From Vedomosti (via JRL):
Federal TV networks, the prime media agency in Russia, make a point to ignore the crisis. There is no saying how advantageous this policy will turn out to be. Only one thing is clear. Should discrepancies between what the people see outdoors and what TV networks tell them become profound and impossible to ignore, the population will stop trusting TV networks and start regarding the current exchange course as the only trustworthy source of information.
This mum’s-the-word policy will become pointless then because trust in the source of information will be lost.
. . . .
Unfortunately, there are essentially no institutions in the country the population trusts enough to let them discuss the problem and suggest a solution to it. With the kind of Duma we have in Russia, expecting it to come up with anything worthwhile is pointless. As matters stand, anti-crisis measures are mostly decided on within small groups of decision-makers. Their traditional disinclination to discuss it with anyone else ups the risk of mistakes.
It is necessary to remedy this situation and therefore to alter information policy.
Continuation of TV networks’ current policy may eventually undermine trust in the principal line of communications between society and the powers-that-be. The latter will then have to pretend that the crisis has taken them by surprise. Also importantly, this whole situation serves as a reminder to all of us that it is wrong to have TV as the only channel connecting the population and the authorities.
There must be other channels as well – independent parliament where all civil forces and represented, non-governmental organizations with experts of their own, independent media… No better cure for distrust and panic has ever been invented.
Russians are living on a volcano. All may have looked placid mere months ago, but there were tremendous forces hidden from sight capable of exploding at a moment’s notice. The risk of an explosion is increasing dramatically , but as the Vedomosti article notes, and as I have argued on SWP, the government’s attempt to control the information flow is an extremely dangerous policy that could make the effects of the explosion far worse.
Failure to deal with the situation in a forthright way dramatically heightens the risk of massive disenchantment and a fatal loss of trust if–as is highly likely–the evidence at the exchange kiosk or the workplace or the bank gives the lie to the official line that all is well. Unrest of some sort–say, coal strikes or other industrial actions, as occurred in 1998–may well result. What then? The government will be forced to choose between capitulation and crackdown. If it chooses the latter, things will spiral further downward economically–but I have little doubt that is the choice that the Putin government would choose.
The exchange rate is doubtless a more reliable source of news than the TV news. Prices aggregate vast amounts of information . The problem is that getting information from a market price runs the risk of creating information cascades. A group of people panic and frantically sell rubles. This drives down the ruble, instilling fear in those who use the exchange rate as their gauge of the health of the economy. They sell rubles . . . and on and on.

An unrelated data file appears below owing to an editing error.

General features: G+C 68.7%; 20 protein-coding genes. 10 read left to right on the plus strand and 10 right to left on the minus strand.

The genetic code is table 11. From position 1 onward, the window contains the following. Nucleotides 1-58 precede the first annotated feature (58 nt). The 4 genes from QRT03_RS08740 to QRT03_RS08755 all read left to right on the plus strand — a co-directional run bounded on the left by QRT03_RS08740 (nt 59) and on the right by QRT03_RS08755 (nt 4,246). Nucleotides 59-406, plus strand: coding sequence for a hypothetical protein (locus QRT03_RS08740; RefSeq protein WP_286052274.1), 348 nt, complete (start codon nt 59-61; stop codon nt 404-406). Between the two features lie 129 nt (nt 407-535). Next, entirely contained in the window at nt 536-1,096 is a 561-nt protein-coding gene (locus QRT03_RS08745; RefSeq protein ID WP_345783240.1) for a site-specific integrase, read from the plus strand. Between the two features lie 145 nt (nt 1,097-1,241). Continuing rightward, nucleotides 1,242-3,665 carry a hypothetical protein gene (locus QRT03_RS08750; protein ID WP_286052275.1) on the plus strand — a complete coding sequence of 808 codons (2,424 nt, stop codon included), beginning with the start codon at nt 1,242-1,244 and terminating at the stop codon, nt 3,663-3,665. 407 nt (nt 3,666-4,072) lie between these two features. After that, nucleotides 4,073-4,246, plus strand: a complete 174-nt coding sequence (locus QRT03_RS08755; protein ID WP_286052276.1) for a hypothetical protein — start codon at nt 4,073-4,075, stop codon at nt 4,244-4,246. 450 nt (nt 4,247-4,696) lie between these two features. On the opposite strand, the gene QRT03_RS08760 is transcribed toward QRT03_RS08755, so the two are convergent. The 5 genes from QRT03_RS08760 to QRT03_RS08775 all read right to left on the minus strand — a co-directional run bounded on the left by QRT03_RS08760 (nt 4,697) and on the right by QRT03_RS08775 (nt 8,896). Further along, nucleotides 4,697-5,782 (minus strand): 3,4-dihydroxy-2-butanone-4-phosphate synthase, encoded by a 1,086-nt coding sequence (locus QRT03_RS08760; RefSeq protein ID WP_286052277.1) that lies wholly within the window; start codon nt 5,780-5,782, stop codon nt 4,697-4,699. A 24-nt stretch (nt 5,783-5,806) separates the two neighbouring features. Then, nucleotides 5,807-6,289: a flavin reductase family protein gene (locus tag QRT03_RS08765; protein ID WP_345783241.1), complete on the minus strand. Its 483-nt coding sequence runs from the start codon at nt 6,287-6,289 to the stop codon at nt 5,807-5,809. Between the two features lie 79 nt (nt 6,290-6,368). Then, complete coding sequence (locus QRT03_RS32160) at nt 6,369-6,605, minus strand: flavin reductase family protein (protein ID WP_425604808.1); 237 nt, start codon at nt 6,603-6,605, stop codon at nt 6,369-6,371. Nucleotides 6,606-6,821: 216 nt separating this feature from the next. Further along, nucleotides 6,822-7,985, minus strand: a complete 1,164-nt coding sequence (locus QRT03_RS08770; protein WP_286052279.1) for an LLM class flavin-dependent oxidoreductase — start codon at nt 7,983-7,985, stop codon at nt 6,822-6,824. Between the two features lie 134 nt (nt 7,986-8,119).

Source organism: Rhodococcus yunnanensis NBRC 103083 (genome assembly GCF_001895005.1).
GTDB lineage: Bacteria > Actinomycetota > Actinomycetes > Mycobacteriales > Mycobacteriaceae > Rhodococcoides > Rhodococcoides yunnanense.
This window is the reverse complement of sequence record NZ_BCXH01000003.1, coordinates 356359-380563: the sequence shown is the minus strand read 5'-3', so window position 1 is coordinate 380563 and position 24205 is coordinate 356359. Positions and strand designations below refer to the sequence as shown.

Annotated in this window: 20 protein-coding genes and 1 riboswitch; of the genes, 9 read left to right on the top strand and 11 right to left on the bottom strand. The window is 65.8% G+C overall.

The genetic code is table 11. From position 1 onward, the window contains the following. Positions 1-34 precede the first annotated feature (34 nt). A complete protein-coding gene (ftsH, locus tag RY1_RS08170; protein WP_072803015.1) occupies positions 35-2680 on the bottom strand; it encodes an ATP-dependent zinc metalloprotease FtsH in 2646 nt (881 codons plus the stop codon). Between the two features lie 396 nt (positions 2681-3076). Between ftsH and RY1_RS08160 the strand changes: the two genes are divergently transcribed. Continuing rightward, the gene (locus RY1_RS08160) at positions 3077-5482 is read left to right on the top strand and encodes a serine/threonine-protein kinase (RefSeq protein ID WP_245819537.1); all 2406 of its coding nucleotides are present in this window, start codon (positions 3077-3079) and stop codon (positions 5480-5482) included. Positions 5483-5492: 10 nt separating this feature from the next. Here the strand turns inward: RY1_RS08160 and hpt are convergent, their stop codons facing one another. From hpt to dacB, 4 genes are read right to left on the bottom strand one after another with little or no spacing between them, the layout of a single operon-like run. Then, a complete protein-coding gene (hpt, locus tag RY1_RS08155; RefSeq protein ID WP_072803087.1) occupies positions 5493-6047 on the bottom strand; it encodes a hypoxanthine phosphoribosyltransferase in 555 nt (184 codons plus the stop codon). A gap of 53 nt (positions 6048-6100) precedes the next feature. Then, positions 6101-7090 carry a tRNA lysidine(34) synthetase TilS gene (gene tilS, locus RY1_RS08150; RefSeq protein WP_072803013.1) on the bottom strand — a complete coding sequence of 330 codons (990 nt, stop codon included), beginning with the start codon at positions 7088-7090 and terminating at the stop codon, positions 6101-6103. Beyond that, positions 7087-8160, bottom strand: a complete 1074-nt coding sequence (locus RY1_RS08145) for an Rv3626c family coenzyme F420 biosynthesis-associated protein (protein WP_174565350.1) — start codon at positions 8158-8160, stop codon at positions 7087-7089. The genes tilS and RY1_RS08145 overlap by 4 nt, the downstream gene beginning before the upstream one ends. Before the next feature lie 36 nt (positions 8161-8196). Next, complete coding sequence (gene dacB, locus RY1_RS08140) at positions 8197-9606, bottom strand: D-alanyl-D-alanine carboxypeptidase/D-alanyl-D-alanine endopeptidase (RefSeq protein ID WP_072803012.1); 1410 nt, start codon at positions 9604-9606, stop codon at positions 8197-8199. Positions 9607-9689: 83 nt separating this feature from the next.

This can happen even in circumstances when people have access to other sources of information, but it is most likely to occur when most everybody is using the same single source of information, and that source of information responds to the behavior of the people watching it. Then self-fulfilling, positive feedback, information cascades are relatively easy to start and very hard to stop. This is a danger of depriving people of multiple sources of information and news.
So, the government’s “information” strategy is extremely dangerous on at least two grounds: (a) it threatens to undermine the trust in the government, thereby increasing the risk of widespread civil unrest, and (b) it raises the likelihood of an information cascade that could precipitate a 1998-style ruble collapse. (This last is also another reason why trying to manage a “soft landing” of the ruble is probably a bad idea. People will be on the lookout for a faster than anticipated decline, and if they see it, will try to get ahead of the run on the currency–creating a self-fulfilling prophecy. If it is going to fall, it is better to let it fall quickly and decisively.)
There is a difference between Russia and a volcano. Volcano eruptions are exogenous–people can’t do anything to affect their likelihood or their severity. Economic collapses can be endogenous, or made more severe by the endogenous responses to exogenous shocks. Virtually the entire Russian policy response to the crisis seems designed to make the explosion catastrophic if it in fact comes.